One of the most unusual and interesting places I visited in Minneapolis was the Mill Ruins near Stone Arch Bridge. The old Gold Medal Flour Mill ruins weren’t torn down, but instead incorporated into the design of the new building. I love the way this city celebrates its roots while openly welcoming the future. There are a lot of historic buildings here as well as so many modern ones, with construction underway on even more. This is definitely a forward-looking city and a beautiful one.
Throughout all the traveling I’ve done, Philadelphia remains one of my favorite cities; probably number one overall. I assume that comes from all of the time I’ve spent with it. So many shows, meals, beers, walks, drives, bike rides, and jobs. It feels like home when nothing else does. As much as I do enjoy the city, there’s not a lot surrounding it that fulfills my appetite for adventure quite the way I want it to. It’s time to leave my favorite city in the rearview mirror and head into the sunset.
Every night in Austin, Texas thousands of bats come flying out from underneath a bridge near downtown. Spectators gather along the bridge and below to watch the amazing and unique sight that makes Austin just a little more weird. It wasn’t quite the Batman cave sequence I was hoping for, but they were really amazing and kept coming out for a long time.
My travels took me to Baltimore this weekend. It was threatening to rain, but it held out and became a beautiful, sunny weekend. Federal Hill has always been one of my favorite places to view the city. The park at the top of many steps is a great place to sit in the shade and take in the skyline and watch the people being active at the harbor. The skyline view is much nicer at night from this angle, but you can see a lot of the factories and old industry that is a huge part of Baltimore’s history, including the Domino Sugar sign which is a local icon.
Providence is a beautiful, small city with water everywhere, making the sunrise quite picturesque from wherever you see it. I was lucky enough to be working about 100 feet from this view at dawn so I was able to sneak off and watch the light arrive and start reflecting off of everything. A lone kayaker paddled down the river in the morning calm. Sadly I had to pull myself away to go back to work, but the views from all around the nearby park were fantastic. This is certainly a city I haven’t spent enough time in for how close it is to where I’ve lived most of my life.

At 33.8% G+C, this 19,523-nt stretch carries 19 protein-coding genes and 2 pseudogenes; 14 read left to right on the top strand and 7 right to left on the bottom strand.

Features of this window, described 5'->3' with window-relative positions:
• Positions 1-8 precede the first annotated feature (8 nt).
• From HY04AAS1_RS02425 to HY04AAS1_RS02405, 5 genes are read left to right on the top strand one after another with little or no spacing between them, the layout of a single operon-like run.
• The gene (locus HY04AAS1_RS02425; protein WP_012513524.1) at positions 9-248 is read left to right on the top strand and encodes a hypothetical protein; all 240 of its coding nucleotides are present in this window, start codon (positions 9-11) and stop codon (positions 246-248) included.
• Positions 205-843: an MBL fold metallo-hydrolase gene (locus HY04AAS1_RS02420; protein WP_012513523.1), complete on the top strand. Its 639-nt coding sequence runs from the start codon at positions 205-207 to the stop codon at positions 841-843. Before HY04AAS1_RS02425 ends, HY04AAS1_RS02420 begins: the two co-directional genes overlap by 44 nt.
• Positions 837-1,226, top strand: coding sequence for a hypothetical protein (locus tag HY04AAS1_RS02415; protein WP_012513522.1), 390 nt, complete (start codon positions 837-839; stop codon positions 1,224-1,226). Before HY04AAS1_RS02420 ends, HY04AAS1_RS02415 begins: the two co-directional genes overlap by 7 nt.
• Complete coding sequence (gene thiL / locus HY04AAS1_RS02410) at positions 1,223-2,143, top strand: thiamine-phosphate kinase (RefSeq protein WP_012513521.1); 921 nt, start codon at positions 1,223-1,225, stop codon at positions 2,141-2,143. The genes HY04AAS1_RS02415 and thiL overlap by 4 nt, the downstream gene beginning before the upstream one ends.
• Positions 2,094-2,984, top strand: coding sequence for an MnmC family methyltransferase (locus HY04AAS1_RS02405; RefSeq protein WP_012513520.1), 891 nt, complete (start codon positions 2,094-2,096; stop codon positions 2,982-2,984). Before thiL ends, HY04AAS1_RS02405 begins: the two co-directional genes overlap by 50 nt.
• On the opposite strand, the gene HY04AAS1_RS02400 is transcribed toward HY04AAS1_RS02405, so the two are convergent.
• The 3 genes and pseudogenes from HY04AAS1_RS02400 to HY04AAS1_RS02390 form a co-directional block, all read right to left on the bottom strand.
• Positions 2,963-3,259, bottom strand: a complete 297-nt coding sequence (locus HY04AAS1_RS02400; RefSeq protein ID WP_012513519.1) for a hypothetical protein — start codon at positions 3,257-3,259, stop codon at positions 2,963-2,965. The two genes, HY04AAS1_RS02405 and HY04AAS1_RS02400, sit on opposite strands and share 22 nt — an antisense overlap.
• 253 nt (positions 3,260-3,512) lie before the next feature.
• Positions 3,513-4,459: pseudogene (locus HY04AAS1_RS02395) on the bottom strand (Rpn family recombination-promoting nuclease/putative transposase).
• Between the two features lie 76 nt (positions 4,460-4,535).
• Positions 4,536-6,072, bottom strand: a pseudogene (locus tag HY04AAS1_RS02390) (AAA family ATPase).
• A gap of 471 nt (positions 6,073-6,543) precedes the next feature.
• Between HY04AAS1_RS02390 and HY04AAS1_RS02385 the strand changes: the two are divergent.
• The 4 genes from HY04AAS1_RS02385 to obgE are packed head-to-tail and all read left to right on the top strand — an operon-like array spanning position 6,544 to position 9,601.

Walking through Cambridge I simultaneously feel smarter and completely unintelligent. To be surrounded by such storied buildings of intellect can do that to a person. Hallowed halls aside, it’s a beautiful place with a great trail along the water in view of bridges and the modest Boston skyline. Strolling along here really helps me clear my head and brings back memories to wandering those streets aimlessly with friends years ago. I understand why it’s such a popular place to live.
Due to my being very sick over the past weekend and having to travel for work, I haven’t been able to post any new photos and I’ve been slow getting this one posted. I actually haven’t had any desire to take new photos with how I’ve felt, so I went back into the archives and pulled out this one from the roof of the Divine Lorraine in Philadelphia. This was one of the most beautiful sunset I’ve ever seen, partially because of the colors and clouds but also because I was sitting on top of this gorgeous old relic of a building in center city Philly looking west over the whole town along with a handful of other adventurers who found their way up there on a warm autumn night. Perfection.
There wasn’t much time spent in Houston, but we got to see a show at a great little venue and check out the park before we had to head east. Though it was a fleeting view, the view was very nice. We’ve been dodging the rain somehow among all the sever thunderstorm warnings, but the rain the has fallen has left behind a lot of puddles that kept us from playing disc golf. It did make some nice reflections of the city that I really had fun shooting.